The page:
Category Archives: Misc

HermesJMS console to monitor JMS resources

HermesJMS is an
extensible console that helps you interact with JMS providers making it easy to browse or search queues and topics, copy messages around and delete them. It fully integrates with JNDI letting you discover administered objects stored, create JMS sessions from the connection factories and use any destinations found. Many providers include a plugin that uses the native API to do non-JMS things like getting queue depths (and other statistics) or finding queue and topic names.

The main advantage of the tool is the ability to work with many JMS Providers like JBOSS MQ, ActiveMQ,  OpenJMS, Weblogic, Webspehere etc etc. It also supports the FIX protocol messages which gives a full advantage to all financial vertical applications.

HermesJMS is a java swing based tool.

Follow the below steps to install and use the tool to monitor the JMS resources.

1.  Download Link.

2. Open Command Console and type the below command to run the execuatable installer jar.

java –jar hermes-installer-1.13.jar

now it will start the installation process. Follow the installation wizard and finsh.

3. Go to Start -> program files -> hermes -> hermesJms

4 Now it will open the GUI of HermesJMS.

5 On left side Under ” Sessions” -> right click on “session” -> new session

6 And configure the Screen with Weblogic JMS Provider info.  You will find tabs in the bottom i.e session, provider etc

-> First of all click on Provider Tab and add Weblogic jar.

-> Click on Session Drop Down(on top) and type “Weblogic

-> Select the BEA Weblogic plugin from the drop down of plugin and add the properties.(you can skip the properites part as it will also work)

-> On Connection Factory drop down, select the hermes.JNDIConnectionFactory class and also select the loader “weblogic“, And then add the properties of the Connection factory. This is mandatory to discover the JMS resources of the selected provider.
(see the below screen shot for the high level information)

Now close the dialog box.

-> On the left side right click on your “weblogic” session and click “discover“. You get a meesage to add the resources into the session click “yes”.

-> now you will see all the topics and queues beaneth your cofigured session. Right click on any the resource and click “Browse”, you will notice the message details on the right side.

You can also view the configuration on the HermesJSM website.”.

Hope this helps.

R Vashi

EJB vs Web Services vs JMS


In Today’s world distributed applications has become the backbone of many businesses. They have removed the barriers of communication in terms of data exchange, information availability etc.

The major player have been introduced on Sun Java Implementation and accepted widely in many bigger enterprise level applications.

In this post I will try to highlight few of the things which we should keep in mind while choosing over EJB or Web Services or JMS.


EJB(will cover some basic features)
– provide developers architectural independence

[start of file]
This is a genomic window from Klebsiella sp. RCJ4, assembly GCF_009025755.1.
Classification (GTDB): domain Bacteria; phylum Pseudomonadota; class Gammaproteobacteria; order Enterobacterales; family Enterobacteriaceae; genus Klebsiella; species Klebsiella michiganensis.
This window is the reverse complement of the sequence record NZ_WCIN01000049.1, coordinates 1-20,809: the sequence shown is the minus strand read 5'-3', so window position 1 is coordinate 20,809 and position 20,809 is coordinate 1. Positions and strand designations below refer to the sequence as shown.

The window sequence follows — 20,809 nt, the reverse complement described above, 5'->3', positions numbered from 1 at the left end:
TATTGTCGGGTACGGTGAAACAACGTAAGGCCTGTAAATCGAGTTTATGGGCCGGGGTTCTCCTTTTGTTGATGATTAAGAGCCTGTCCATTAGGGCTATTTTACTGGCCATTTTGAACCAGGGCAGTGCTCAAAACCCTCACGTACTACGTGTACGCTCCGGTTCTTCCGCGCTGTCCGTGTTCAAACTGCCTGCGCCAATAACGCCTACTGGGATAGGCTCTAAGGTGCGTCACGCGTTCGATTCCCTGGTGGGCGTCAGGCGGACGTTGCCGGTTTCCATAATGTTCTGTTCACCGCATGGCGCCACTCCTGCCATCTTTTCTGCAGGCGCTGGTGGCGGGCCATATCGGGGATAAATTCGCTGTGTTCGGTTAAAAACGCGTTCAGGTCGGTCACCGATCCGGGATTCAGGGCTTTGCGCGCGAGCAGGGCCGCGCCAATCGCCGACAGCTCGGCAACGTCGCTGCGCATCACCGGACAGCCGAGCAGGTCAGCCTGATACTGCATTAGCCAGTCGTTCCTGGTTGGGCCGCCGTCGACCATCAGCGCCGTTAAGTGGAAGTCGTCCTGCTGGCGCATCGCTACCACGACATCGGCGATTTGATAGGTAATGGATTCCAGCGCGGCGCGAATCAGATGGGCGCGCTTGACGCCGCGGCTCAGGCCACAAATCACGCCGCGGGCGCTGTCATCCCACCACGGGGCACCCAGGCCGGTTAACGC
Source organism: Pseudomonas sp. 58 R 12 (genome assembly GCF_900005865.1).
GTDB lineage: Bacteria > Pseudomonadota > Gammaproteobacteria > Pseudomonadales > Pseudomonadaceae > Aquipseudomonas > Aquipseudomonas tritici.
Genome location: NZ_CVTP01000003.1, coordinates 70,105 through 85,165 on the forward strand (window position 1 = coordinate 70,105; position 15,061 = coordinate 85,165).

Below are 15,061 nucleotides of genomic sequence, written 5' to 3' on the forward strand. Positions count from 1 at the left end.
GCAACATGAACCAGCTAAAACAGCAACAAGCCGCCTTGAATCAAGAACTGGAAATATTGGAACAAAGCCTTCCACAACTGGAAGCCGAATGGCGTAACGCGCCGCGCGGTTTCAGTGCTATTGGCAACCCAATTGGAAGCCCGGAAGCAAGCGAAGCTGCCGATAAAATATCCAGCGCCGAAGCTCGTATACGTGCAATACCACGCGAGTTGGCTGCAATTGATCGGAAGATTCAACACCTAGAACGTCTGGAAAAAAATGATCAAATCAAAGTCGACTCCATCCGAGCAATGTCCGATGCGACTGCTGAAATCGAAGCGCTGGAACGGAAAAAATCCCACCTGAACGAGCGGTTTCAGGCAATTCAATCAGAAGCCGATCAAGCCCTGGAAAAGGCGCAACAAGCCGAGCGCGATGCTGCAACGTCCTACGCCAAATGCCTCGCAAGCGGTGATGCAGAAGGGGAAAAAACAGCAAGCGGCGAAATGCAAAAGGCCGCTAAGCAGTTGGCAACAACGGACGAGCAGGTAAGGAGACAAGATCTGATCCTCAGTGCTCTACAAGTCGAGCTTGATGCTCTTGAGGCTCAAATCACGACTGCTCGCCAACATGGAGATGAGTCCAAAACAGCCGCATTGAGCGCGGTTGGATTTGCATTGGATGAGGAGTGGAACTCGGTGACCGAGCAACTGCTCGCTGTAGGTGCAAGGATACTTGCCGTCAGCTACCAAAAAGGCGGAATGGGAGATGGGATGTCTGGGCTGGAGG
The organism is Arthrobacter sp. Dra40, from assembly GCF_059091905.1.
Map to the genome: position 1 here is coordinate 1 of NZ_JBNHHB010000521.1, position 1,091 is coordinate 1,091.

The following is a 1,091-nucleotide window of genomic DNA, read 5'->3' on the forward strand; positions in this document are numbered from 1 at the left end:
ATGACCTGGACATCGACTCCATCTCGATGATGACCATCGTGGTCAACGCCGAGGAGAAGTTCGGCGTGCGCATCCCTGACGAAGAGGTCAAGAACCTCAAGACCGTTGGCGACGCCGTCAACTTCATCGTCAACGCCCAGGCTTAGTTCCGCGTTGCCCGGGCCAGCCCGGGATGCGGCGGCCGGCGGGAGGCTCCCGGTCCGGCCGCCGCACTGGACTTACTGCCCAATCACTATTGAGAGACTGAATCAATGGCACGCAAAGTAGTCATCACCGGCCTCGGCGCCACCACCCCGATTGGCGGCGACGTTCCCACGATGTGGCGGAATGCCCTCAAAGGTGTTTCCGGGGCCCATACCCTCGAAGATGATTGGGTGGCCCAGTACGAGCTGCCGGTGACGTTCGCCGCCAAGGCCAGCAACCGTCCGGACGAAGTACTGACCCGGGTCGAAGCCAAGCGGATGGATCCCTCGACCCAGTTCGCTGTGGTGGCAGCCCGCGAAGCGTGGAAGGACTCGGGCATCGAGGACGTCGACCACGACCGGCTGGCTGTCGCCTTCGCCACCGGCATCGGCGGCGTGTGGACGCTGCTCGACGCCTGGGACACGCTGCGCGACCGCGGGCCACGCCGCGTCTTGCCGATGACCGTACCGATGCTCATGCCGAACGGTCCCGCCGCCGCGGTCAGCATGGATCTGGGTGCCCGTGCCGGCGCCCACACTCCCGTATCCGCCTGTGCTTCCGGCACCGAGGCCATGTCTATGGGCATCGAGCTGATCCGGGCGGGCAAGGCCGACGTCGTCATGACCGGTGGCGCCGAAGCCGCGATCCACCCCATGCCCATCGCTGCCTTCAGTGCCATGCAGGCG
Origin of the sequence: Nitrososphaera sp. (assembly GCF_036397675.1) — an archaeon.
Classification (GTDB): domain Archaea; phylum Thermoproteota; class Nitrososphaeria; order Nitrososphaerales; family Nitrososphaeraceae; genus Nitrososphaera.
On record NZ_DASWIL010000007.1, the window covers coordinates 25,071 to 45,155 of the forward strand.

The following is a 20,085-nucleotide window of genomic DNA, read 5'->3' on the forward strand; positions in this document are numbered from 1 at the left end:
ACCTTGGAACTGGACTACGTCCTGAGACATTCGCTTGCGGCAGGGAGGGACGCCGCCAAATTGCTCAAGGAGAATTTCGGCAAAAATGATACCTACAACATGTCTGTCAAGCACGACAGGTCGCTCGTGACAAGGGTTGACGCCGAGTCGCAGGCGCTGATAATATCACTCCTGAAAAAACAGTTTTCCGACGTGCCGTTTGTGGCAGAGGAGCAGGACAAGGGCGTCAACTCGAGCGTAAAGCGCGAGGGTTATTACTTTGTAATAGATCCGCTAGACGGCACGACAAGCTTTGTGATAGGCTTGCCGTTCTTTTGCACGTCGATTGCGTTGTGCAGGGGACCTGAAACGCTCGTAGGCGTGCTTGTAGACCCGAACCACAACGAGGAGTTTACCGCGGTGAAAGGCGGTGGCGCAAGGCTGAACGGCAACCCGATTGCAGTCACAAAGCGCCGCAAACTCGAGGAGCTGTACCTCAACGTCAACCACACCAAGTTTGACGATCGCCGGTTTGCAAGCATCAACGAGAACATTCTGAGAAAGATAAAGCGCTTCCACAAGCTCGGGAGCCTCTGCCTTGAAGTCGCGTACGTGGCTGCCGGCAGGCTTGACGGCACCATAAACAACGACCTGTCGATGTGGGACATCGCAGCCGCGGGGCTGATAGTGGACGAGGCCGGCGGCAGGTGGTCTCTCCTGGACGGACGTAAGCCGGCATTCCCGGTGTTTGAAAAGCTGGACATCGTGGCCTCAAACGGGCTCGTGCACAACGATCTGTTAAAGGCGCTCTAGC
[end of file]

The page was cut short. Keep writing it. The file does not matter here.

– WODA (Write Once Deploy Anywhere)
– provides Distributed Transaction support
– contains only pure business logic

Weak Points
– Increase the development time.
– Sometime leads to complex implementation


JMS is a technique for loose coupling. As an example, it does not provide security or transactional binding with the target systems, but only with the message middleware. Messaging in general achieves loose coupling because:
• Message producers and consumers interact through the messaging transport (such as a message broker) in a point-to-point or publish/subscribe model.
• A technical header is usually provided independently of the business payload.

JMS is well-suited for:
• Integrating systems/components that participate in business events.
• Integrating slow responders.
• Integrating existing systems.

Weak Points:
–  Can communicate with Java Platform only.
–  Limited Transactional Support


Web Services
– They can be tightly coupled, and their deployment can be based on the use of invocation frameworks.
– They can perform either in a synchronous request/reply mode or in an asynchronous mode.
– They can be exposed by J2EE or non-J2EE providers.

Weak Points:
–  Web services use plain text protocols that use a fairly verbose method to identify data. This means that Web service requests are larger than requests encoded with a binary protocol.

–  Typically, a server sends some kind of session identification to the client when the client first accesses the server. The client then uses this identification when it makes further requests to the server. This enables the server to recall any information it has about the client. A server must usually rely on a timeout mechanism to determine that a client is no longer active. If a server doesn’t receive a request from a client after a predetermined amount of time, it assumes that the client is inactive and removes any client information it was keeping. This extra overhead means more work for Web service developers.

There are many things which we can further explore before making any final decision to pick these technologies. I have just tried to give some high level information related.

R Vashi